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U.S. Military Working to Prevent Weapons Shortfall in Islamic State, Yemen Strikes

Airstrikes currently focusing heavily against targets that generate funding sources for Islamic State

By Robert Wall - Wall Street Journal

DUBAI—The U.S. military is working with Middle East allies to head off a potential shortfall in precision weapons which are being heavily consumed in strikes on Islamic State targets and Yemen, senior U.S. Air Force officials said Tuesday.

A key message regional allies have raised with U.S. officials is the need to replenish stocks of ammunitions and precision guided munitions, Air Force Secretary Deborah Lee James said at the Dubai Air Show. “That’s one we are working pretty hard on,” she said.

Precision guided munitions are “pretty popular” in airstrikes carried out by the U.S. and allies, said U.S. Air Forces Central Command, Lt. Gen. Charles Q. Brown, Jr. The U.S. is taking steps to ensure it has the right weapons stocks. The Air Force also is trying to gauge future demand from partners by examining their weapons use rate, he said, “to be able to make sure everybody has what they need.”

Potential shortfalls of precision weapons aren’t a new issue for the U.S. military. During airstrikes in Libya some European countries participating in those raids ran low on precision weapons.

The conflict is highlighting the need to plan the likely future need for munitions to assure sufficient numbers can be produced, Ms. James said.

Airstrikes are currently focusing heavily against targets that generate funding sources for Islamic State, principally oil infrastructure, Lt. Gen. Brown said. In addition to attacking revenue sources from the air the U.S. is looking for other ways to curtail funding, she said.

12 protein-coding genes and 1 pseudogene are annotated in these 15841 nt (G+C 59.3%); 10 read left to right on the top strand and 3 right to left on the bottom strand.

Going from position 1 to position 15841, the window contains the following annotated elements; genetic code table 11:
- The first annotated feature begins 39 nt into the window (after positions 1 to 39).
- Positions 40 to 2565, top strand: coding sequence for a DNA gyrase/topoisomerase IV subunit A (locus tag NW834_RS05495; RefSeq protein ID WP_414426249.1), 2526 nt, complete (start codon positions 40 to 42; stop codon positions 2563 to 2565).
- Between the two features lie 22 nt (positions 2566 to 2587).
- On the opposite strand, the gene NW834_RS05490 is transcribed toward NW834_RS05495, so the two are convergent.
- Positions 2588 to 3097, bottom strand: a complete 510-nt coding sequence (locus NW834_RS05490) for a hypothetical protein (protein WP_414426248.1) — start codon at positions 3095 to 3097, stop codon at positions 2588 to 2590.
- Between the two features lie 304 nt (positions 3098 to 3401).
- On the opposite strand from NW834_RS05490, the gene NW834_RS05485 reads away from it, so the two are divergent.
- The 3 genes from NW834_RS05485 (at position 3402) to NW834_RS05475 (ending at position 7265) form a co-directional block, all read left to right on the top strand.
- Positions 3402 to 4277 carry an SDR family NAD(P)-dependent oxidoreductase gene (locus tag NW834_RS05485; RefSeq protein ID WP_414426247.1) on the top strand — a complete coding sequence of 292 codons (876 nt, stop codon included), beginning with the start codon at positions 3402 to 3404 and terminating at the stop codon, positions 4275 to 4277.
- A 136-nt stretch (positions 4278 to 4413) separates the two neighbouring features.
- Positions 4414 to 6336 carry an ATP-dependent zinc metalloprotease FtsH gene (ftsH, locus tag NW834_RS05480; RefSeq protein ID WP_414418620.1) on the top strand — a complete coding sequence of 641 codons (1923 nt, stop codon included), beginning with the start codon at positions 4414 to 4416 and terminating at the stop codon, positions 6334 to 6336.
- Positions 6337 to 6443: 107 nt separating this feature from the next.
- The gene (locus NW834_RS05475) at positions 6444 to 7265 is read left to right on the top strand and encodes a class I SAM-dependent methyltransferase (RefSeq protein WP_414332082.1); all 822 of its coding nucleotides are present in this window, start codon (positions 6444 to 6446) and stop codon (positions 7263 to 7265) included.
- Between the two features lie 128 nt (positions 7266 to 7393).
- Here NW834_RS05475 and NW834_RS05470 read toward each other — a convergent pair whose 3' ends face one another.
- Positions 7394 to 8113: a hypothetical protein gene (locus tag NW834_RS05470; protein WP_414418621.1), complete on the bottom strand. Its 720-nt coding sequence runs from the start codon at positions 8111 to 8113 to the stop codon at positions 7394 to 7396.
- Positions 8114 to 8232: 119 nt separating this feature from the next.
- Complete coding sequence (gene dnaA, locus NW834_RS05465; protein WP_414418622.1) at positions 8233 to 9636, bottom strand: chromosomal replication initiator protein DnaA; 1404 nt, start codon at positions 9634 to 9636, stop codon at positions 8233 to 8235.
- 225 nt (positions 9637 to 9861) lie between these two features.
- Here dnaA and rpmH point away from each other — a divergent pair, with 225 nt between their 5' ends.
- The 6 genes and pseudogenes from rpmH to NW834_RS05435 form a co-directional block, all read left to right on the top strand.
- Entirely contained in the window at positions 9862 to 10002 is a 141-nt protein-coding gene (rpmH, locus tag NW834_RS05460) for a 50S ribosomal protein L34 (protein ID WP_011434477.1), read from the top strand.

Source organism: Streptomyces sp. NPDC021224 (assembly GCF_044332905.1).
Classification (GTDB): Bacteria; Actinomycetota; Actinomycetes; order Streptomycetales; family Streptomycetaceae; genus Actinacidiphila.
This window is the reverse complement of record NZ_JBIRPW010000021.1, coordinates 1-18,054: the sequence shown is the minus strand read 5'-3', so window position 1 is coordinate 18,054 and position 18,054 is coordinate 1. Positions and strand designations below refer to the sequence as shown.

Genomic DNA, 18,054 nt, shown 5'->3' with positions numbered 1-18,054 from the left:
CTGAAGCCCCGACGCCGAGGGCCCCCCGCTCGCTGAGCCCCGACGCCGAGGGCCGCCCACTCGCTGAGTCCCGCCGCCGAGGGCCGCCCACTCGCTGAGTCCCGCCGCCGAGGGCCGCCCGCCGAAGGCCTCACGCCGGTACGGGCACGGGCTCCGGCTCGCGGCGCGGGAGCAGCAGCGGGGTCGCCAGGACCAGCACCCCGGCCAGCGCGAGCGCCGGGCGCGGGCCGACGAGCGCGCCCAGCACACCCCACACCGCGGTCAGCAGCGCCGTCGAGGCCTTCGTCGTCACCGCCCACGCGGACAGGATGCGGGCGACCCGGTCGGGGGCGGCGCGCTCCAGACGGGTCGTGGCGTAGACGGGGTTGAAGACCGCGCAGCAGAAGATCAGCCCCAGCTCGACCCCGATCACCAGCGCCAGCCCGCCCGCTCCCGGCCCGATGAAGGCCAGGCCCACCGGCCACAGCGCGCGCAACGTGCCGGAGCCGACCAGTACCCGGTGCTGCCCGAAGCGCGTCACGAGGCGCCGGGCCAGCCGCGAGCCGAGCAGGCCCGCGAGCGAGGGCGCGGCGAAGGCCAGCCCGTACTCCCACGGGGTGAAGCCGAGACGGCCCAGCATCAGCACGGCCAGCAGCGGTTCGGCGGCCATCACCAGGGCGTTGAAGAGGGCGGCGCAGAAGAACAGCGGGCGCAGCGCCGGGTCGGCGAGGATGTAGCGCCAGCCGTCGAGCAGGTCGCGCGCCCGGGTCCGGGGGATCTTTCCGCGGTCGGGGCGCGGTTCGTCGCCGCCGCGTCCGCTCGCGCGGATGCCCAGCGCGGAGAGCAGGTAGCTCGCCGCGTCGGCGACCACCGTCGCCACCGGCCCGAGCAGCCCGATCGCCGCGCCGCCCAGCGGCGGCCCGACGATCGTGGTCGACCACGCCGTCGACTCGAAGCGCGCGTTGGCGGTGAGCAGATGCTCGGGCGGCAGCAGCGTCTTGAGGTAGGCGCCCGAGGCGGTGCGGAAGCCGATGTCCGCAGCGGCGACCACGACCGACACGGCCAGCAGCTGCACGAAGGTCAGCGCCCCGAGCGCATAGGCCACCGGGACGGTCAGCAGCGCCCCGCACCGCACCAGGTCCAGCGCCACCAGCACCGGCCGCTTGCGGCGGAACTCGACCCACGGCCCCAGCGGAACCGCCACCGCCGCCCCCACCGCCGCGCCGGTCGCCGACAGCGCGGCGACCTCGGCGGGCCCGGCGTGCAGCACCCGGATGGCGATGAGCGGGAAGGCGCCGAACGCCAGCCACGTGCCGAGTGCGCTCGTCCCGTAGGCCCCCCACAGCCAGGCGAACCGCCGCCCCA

Lt. Gen. Brown on Saturday said he expected the pace of airstrikes to gain pace after several weeks of running at a lower pace. A recent decision by the White House to deploy a small number of U.S. special operations forces to Syria should also aid targeting, he said.

Up to 50 U.S. special-operations troops are supposed to aid Syrian rebel units spearheading a military offensive against the militant group. The deployment of U.S. ground forces marked a sharp escalation in the level of direct U.S. involvement on the ground inside Syria.

Ms. James said command and control centers, training sites and equipment storage areas also have been hit. “We have collectively pushed [Islamic State] back in terms of the territory they occupy,” she said.

The U.S. is also aiding the Saudi Arabia-led coalition striking targets in Yemen. In addition to providing air refueling aircraft, and intelligence, Lt. Gen. Brown said there is a small detachment of personnel located in the Saudi Arabian center planning airstrikes to help coordinate activities.

Read more: http://www.wsj.com/articles/u-s-military-working-to-prevent-weapons-shortfall-in-islamic-state-yemen-strikes-1447143660

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